A female black panther was recently photographed at our neighbours’ place. Exactly like Kipling’s Bagheera, she was ‘inky black all over, but with the panther markings showing up in certain lights like the pattern of watered silk’. The images show her to be the most beautiful of creatures.
A black panther is a melanistic leopard. I rarely see leopards and I have never seen this individual but for years a local Laikipia researcher called Ambrose Letoluai had heard about these black panthers from elders in our area. Based at Loisaba Conservancy next to us, Ambrose works for a San Diego Zoo leopard project. As part of his routine to record cat habits he installs devices called camera traps in rocky outcrops and trees. Leopards are elusive, but I was surprised to learn Calvin Klein perfume (‘between love and madness lies Obsession’) dabbed around the cameras was a sure-fire way to attract them within photographic range at night.
For months last year, the San Diego team gathered material on this black panther. Then in January a rather good British photographer set up a camera trap in the same triangle of bush. The images he captured of the creature delighted the world, reaching an audience of 330 million. ‘Unreal,’ tweeted Lupita Nyong’o, a Kenyan who starred in the movie Black Panther.
It seems obvious this should have been a godsend in Kenya’s efforts to conserve nature. It proves Laikipia is uniquely special, a home to extraordinary, rare creatures in a shrinking, last wilderness worth protecting. The appearance of the black panther symbolises a reward to all the poor herdsmen who lose livestock to big cats but tolerate them anyway as well as to the landowners, scientists, government bureaucrats — and the tourists who fly across the world to see the wonders of Kenya. This sort of advertising is worth tens of millions of pounds. People started asking if Wakanda, the fantasy location of Lupita’s Hollywood movie, was actually Laikipia. I considered dumping the cattle ranch in order to open a black panther souvenir shop selling teddy bears and hats.
But locally, Laikipia’s black panther became a sort of unicorn, a fantastical beast meaning utterly different things to different people. The trouble started when international newspapers ran predictably incorrect headlines saying the British photographer had ‘captured’ the black leopard on film for the first time in a century while on an ‘expedition’. The photographer noted he had made no such claim, but since the images went out along with a zoological paper, it was considered to be the first scientific record since a 1909 sighting in Abyssinia.
Various local people started pointing out that they had seen or photographed melanistic leopards on surrounding Laikipia ranches. ‘Not so unique after all,’ they crowed. On Kenya’s highest mountains, melanism appears to be relatively common. Up on the giant heather while fishing I have seen melanistic serval cats, as well as black genets and augur buzzards. Leopards of any kind are rarely seen, though ageing hunters haughtily reported multiple sightings decades ago. Some Kenyans complained about ‘conservation apartheid’. One said: ‘Nothing exists in Africa until a white person observes it… bullshit.’ It was even pointed out that a wealthy Laikipia ranch owner had imported a black panther from captivity — in New York. And I thought again of Bagheera, who was raised in the cages of the king’s palace at Oodeypore.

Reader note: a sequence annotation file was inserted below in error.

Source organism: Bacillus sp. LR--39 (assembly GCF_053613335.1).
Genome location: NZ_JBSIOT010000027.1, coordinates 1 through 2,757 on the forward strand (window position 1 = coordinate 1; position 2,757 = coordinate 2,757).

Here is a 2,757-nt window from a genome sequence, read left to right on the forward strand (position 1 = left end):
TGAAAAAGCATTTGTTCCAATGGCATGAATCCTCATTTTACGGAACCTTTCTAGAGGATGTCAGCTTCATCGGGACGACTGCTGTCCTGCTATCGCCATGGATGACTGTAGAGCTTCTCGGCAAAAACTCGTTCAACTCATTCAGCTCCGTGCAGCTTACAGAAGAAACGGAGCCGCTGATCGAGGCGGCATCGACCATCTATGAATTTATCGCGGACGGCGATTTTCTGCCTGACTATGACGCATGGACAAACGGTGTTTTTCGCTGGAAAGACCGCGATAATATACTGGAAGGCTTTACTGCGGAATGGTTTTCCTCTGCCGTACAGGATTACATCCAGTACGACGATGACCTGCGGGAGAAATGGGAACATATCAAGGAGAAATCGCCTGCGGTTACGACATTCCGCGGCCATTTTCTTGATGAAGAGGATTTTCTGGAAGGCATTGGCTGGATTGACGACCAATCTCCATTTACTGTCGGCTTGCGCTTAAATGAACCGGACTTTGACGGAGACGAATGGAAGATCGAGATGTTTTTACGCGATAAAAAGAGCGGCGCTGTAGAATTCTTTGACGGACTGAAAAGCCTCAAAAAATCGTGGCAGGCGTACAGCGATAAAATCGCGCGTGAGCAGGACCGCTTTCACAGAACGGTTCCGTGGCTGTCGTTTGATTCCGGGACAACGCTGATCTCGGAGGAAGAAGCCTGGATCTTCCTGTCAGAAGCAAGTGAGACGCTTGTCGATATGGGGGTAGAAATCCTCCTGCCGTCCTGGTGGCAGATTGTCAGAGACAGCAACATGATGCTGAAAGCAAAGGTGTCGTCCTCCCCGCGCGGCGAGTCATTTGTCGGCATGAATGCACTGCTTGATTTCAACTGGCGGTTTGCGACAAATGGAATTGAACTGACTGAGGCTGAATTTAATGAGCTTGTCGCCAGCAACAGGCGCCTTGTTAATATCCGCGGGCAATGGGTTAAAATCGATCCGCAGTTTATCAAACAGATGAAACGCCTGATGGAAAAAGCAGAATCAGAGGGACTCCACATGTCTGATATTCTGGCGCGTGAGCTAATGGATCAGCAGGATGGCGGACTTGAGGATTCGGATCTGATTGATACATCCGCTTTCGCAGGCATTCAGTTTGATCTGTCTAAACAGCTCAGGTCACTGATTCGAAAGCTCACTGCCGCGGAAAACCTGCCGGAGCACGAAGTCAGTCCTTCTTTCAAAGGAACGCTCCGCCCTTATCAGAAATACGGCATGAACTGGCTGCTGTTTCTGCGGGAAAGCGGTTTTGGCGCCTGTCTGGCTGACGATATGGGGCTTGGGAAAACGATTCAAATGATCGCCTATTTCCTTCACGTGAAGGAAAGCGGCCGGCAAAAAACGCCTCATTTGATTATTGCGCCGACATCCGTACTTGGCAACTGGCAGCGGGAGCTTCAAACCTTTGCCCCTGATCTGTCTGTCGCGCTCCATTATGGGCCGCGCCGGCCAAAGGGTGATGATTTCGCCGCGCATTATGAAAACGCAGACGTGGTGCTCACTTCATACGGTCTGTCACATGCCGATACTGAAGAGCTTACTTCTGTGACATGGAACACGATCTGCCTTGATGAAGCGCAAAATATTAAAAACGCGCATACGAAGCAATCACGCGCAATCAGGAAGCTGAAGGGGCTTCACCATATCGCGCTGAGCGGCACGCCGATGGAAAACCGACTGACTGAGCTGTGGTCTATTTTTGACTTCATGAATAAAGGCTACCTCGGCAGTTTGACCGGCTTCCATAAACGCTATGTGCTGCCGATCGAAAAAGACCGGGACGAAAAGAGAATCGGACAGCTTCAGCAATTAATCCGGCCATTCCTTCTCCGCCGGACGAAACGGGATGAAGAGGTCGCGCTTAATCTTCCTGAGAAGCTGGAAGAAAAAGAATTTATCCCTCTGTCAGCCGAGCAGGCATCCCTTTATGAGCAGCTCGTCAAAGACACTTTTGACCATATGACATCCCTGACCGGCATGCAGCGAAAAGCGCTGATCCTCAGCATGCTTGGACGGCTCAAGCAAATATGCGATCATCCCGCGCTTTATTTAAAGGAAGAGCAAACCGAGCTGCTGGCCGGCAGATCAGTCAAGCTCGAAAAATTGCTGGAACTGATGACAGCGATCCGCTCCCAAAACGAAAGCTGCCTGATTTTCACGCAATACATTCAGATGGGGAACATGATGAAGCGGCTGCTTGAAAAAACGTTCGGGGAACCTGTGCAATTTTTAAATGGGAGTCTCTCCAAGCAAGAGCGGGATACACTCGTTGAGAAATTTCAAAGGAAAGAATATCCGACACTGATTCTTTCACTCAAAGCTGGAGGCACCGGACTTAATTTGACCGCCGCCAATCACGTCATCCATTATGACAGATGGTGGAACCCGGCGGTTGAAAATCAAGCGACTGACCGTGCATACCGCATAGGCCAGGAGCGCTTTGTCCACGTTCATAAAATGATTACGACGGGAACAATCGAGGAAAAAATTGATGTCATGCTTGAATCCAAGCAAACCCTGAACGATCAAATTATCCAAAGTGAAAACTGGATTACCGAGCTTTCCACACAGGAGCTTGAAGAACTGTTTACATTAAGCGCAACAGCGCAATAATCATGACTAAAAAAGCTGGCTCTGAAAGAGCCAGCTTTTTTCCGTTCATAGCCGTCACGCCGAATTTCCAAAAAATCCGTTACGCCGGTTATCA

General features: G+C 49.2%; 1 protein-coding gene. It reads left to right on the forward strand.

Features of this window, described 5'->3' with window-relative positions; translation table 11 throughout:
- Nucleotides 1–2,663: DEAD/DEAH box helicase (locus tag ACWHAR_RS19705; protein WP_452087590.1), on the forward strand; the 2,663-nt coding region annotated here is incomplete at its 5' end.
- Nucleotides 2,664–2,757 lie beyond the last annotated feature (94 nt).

Overall, it seemed to me that rather than just enjoy the sight of her, people wanted to own the black panther, or at least to bathe in her reflected dark glory. Nature had sent us a gift, which we had failed to appreciate, turning a leopardess into an excuse for a quarrel. But the black panther of Laikipia is once again like Bagheera, who escapes from captivity in Oodeypore by breaking the lock of his cage because he will be ‘no man’s plaything’.
There might be a happy ending to this. The local elders have revealed there is not just one female black panther. As I write, there are, in the vicinity of Loisaba, at least one black tom, a second black female — and three more black sub-adults. I am no scientist but apparently melanism is carried in a recessive gene, so it is a very rare anomaly, like albinism. However, if two leopards carrying this recessive gene mate, a hotspot of melanism might occur in a local population — a flame of black panthers. I hear that this phenomenon among leopards is relatively common in Asia, but extremely rare in Africa, and the strain soon vanishes. For now, our district has the only population of black panthers in the world.
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